This scroll contains one of the most finely executed series of illustrations to be found in decorated megillot. The highly accomplished, though unknown, artist has modeled detailed figures, scenes, and animals with delicate parallel and cross-hatched pen strokes. This creates an effect that is strikingly similar to the copperplate engravings of contemporary printed books. Artistic and historical evidence indicate that this megillah was most likely produced in Vienna in the first half of the eighteenth century.
Positioned between a foliate border with animals
at the top and a similar one with birds at the bottom, are text columns interspersed with eight elegant full-length characters from the Esther story. The figures of Ahasuerus, Vashti, Mordecai, Esther, and Haman are joined by two messengers, and another depiction of Mordecai. Below each of these figures is a small vignette that chronicles the Purim story. Scenes include the beheading of Vashti (cat. no. 82) and Haman weighing 10,000 pieces of silver as payment to the king for permission to annihilate the Jews. The decorative and stylistic techniques em- ployed in this scroll closely parallel those used by the foremost Jewish scribe-artists, for example, Aaron Herlingen and Meshullam Zimmel, who were active in Vienna during the first half of the eighteenth century.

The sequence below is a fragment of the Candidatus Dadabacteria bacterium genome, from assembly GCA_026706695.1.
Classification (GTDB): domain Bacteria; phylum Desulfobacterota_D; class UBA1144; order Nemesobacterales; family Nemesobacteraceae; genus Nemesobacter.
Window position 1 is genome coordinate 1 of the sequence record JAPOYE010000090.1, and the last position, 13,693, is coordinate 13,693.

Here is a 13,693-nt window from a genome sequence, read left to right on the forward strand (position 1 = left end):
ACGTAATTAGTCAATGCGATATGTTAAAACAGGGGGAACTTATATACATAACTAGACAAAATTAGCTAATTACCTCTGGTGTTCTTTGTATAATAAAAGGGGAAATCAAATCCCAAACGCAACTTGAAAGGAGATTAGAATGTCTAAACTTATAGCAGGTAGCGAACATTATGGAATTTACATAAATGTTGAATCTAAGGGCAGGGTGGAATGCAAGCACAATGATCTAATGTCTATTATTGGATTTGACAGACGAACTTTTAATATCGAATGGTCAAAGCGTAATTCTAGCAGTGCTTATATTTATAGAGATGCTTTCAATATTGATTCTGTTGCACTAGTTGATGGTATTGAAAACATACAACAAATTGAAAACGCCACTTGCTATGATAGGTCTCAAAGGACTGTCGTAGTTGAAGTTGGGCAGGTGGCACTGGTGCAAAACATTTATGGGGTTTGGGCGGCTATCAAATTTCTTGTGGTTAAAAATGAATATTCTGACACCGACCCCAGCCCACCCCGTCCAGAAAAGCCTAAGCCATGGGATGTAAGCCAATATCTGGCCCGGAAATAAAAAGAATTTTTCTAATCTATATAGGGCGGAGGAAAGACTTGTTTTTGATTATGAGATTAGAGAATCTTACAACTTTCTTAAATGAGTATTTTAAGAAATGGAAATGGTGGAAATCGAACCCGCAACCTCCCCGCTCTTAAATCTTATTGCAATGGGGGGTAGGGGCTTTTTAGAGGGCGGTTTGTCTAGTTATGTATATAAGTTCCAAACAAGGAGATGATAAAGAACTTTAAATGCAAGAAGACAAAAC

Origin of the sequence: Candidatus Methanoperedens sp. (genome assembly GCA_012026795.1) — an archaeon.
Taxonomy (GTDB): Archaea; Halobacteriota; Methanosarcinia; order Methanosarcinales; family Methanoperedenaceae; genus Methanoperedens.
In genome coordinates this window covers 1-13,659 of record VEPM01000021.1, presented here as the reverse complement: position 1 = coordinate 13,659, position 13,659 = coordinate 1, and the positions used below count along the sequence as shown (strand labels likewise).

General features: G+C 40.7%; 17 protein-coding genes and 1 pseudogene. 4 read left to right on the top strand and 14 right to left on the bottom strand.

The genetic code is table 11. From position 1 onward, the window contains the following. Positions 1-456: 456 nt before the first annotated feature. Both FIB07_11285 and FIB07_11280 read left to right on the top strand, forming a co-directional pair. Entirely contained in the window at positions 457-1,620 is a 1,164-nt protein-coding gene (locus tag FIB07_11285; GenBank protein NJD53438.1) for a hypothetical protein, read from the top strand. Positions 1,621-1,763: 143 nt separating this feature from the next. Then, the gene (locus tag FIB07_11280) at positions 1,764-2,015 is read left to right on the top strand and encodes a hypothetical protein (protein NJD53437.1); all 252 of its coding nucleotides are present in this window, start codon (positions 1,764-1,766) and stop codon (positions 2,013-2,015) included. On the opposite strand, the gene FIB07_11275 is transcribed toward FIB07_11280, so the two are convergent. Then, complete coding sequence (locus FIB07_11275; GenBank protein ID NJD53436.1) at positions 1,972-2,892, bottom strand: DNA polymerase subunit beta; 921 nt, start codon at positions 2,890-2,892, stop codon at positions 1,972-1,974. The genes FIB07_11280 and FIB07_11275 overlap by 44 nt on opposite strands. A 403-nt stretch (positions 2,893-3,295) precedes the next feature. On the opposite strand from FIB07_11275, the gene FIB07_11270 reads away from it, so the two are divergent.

It is notable that the skillfully drawn figures that embellish this scroll are dressed in Ottoman-court clothing based on figures in a volume of costume engravings titled Die Neu-eröffnete Welt-Galleria (The Newly Opened World Gallery), printed in Nuremberg in 1703. The choice of Turkish dress is intriguing. One answer presents itself: the artist was aware of the Eastern locale of the Esther story and costumed the characters in appropriately “exotic” attire. As Turkerie was popular in the eighteenth century, it is also possible that in keeping with contemporary vogue, the artist or patron chose to have the characters in the Esther story depicted in Turkish dress. The use of costume of the Turkish court in a Western eighteenth-century Hebrew manuscript is, however, unusual. Perhaps the most cogent reason for the combination is that the scroll was produced for a member of the small, affluent community of Turkish Jews who, after 1718, were permitted to live and trade freely in Vienna, while still remaining subjects of the Sultan of Turkey.